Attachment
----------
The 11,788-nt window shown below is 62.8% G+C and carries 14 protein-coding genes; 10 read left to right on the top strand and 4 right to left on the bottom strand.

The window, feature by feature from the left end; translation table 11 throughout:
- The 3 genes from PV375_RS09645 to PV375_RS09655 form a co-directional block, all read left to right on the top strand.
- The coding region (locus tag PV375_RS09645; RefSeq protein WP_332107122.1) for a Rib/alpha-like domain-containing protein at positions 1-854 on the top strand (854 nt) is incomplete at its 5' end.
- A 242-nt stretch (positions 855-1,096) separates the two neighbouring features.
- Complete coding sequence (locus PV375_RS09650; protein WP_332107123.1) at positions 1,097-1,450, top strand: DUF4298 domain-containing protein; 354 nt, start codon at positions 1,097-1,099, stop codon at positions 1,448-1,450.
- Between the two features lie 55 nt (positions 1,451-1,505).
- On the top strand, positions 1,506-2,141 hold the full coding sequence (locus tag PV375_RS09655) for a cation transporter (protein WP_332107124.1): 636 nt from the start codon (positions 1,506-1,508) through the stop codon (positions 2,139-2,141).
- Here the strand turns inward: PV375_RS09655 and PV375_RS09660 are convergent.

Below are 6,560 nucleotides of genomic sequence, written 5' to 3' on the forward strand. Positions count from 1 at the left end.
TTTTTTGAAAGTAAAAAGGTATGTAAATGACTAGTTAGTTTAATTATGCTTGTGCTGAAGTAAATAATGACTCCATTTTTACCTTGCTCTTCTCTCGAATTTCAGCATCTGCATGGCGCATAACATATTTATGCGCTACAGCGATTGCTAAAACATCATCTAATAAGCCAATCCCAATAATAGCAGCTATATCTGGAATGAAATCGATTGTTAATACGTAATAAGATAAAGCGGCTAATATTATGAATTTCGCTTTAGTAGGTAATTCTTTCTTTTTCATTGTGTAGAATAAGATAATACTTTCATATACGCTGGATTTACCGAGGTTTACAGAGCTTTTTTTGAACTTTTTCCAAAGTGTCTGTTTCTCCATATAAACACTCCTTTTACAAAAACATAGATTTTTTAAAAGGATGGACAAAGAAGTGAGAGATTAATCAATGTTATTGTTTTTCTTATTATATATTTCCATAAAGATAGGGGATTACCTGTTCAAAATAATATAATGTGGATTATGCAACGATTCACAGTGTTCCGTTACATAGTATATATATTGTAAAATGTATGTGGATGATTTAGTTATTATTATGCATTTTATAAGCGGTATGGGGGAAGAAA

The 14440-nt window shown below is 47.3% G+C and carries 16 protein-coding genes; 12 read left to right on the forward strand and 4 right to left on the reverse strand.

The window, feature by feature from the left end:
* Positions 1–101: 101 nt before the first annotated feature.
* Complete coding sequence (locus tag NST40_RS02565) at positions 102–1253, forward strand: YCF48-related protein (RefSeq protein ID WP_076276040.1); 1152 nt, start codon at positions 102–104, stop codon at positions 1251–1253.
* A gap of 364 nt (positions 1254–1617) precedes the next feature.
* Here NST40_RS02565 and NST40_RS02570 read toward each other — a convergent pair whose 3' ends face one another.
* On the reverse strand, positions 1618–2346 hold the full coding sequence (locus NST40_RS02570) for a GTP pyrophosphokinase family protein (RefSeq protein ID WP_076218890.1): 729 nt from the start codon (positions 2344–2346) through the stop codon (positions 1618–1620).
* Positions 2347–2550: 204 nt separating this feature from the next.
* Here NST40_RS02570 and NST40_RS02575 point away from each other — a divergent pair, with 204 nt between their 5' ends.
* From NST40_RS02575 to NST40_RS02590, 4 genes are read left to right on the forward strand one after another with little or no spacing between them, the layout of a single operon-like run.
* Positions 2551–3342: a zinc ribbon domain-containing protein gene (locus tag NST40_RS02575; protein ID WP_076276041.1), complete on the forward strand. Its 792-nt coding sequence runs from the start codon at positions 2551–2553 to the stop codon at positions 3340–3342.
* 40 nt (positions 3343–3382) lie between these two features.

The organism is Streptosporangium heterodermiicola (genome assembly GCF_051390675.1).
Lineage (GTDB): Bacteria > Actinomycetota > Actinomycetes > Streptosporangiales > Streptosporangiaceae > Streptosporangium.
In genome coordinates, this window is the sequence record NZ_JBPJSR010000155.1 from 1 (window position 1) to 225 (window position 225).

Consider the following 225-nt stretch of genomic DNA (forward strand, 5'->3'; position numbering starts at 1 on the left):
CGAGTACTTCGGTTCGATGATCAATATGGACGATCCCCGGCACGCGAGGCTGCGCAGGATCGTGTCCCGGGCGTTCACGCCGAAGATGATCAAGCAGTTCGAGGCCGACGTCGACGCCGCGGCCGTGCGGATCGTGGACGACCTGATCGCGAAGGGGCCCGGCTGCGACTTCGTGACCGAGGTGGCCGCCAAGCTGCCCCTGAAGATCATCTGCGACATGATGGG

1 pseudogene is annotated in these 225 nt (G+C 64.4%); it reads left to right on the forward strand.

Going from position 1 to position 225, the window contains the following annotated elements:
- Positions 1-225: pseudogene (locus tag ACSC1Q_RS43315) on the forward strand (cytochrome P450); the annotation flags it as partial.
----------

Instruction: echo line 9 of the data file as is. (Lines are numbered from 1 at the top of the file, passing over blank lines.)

- Here the strand turns inward: PV375_RS09655 and PV375_RS09660 are convergent.